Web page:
She's got me there. Baseball is to blame for the steroids mess to a large degree. But you know what they're not to blame for? Barry Bonds perjuring himself. Nope. He did that all by his lonesome.
The government has spent some $6 million to catch a baseball player who mostly committed a crime against himself and his legacy.
And against the government of the United States, when he lied to them under oath.
They have sought Bonds for four years, a pursuit that would have been reasonable if he were a violent criminal.
Most white collar criminals are nonviolent. I guess we should put a cap on the number of years the government is allowed to investigate them. After all, there's other stuff going on, you know?
For what? Because they didn't like that Bonds didn't cower in fear while testifying during the BALCO trial?
No. Because they didn't like how he lied to them while testifying during the BALCO trial.
Because he's spoiled, rich and arrogant, and they wanted to knock him down a peg or two?
No. That's why much of America wants him put in prison. You've mixed them up with the Justice Department, Jemele. The two are not related.
Should Bonds have fessed up to whatever he did? Certainly. But $6 million seems like a hefty price to pay to crush a ballplayer's ego and inflate a government branch's.
She's right. I mean, we should punish perjurers. But not at the cost of 0.00001% of the federal budget! New rule: if the justice department can't catch a nonviolent criminal for less than $20, drop the case. It's not worth it.
I certainly don't support lying to the government -- if that's what Bonds did. But I'm not about to pretend that Bonds' alleged lie is the equivalent of handing over sensitive government documents to Osama bin Laden.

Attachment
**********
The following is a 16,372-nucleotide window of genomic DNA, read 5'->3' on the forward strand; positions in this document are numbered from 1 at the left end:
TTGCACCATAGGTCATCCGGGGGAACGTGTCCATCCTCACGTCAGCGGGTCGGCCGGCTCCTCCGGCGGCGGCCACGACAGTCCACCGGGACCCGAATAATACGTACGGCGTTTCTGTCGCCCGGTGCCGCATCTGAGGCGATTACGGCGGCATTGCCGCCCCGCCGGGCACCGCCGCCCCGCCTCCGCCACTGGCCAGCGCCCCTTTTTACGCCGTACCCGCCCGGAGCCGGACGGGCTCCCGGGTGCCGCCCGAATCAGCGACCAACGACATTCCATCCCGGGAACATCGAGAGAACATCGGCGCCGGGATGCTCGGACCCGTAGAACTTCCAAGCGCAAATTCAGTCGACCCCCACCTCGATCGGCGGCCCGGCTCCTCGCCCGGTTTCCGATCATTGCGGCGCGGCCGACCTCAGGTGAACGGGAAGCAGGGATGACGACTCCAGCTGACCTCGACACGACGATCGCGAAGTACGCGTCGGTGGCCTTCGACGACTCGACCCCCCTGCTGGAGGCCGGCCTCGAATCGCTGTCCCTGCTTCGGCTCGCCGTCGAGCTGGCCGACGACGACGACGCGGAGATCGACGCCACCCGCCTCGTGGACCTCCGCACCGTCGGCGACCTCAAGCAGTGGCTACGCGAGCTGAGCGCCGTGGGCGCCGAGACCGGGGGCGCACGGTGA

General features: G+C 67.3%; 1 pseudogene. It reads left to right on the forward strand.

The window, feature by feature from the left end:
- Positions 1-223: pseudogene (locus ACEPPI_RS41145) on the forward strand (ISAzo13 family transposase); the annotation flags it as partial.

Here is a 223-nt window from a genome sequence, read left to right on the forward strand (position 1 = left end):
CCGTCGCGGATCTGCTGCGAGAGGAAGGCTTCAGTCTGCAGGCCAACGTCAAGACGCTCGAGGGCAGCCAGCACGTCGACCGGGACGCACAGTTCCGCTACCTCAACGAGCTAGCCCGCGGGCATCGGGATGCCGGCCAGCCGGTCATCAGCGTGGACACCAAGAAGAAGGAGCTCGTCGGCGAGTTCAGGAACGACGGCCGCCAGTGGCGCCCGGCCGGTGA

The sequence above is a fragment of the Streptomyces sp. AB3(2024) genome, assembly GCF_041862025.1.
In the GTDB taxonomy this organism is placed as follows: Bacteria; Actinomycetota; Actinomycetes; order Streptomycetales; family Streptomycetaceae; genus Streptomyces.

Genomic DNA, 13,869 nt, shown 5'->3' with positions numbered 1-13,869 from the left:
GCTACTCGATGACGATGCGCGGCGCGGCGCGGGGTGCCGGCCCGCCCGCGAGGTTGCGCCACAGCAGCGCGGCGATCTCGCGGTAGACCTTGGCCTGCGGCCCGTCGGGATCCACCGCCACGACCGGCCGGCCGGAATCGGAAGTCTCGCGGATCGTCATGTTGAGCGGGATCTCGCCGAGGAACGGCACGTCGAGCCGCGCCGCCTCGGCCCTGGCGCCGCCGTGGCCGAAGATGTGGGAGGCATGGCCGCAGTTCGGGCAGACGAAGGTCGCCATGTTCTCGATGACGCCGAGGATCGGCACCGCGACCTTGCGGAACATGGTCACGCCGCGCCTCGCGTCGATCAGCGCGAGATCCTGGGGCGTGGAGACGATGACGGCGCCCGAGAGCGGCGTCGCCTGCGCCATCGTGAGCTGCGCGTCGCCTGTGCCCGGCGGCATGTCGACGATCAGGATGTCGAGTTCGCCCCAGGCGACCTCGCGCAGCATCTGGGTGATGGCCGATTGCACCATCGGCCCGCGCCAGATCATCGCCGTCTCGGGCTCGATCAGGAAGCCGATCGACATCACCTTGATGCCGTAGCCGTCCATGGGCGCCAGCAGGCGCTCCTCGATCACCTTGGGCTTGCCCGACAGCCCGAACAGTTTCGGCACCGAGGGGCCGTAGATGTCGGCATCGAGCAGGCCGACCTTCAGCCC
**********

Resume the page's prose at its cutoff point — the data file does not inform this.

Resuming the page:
What? Bin Laden... somehow in this article... I'm confused again. Maybe she decided to drag him in after watching Bill Simmons reference Nazism four times in one column last week.
SMACK. Time to play the race card.
I love this. Boom. Slap. Smack. Boo-yeah. Facial. In your grill. Onomatopoeia. ALL CAPS. Reader, you have just been pwned by Jemele Hill. She's about to tell you how it is.
Bonds' blackness is not the sole reason Bonds is in this mess.
That's correct. In fact, for the twentieth time, the fact that he lied to a grand jury is the sole reason he is in this mess.
But it is a factor in why the fairness seems so skewed, why the vitriol seems so severe, why the pursuit was so unrelenting.
PUNCH. Time to play the please don't play the race card. Jemele, please don't play the race card if you're not going to base your accusations on anything other than unprovable bullshit which ignores the one real legal issue at hand.
Bonds' most egregious error is that he is not content to play the role of the grateful black man.
This is the last time I'm going to say it. His most egregious error is committing perjury. In fact, from now on, [P] represents the phrase "committing perjury" or "committed perjury," whichever makes sense in the context of the sentence. I'm tired of writing it. Jemele Hill is so stupid, she's moved me to using shorthand.
Black athletes, particularly males, who express the kind of arrogance Bonds does are often villified more than white athletes who do the same. Brett Favre pleaded to be surrounded by talent for years, yet when Randy Moss expressed similar frustration in Oakland he was called selfish and whiny and told to shut up.
We here at FireJay have a label to stick on columns we cover that contain stuff like this. Look for it below. Two words. First one starts with "a", second one starts with "b" and ends with "shit."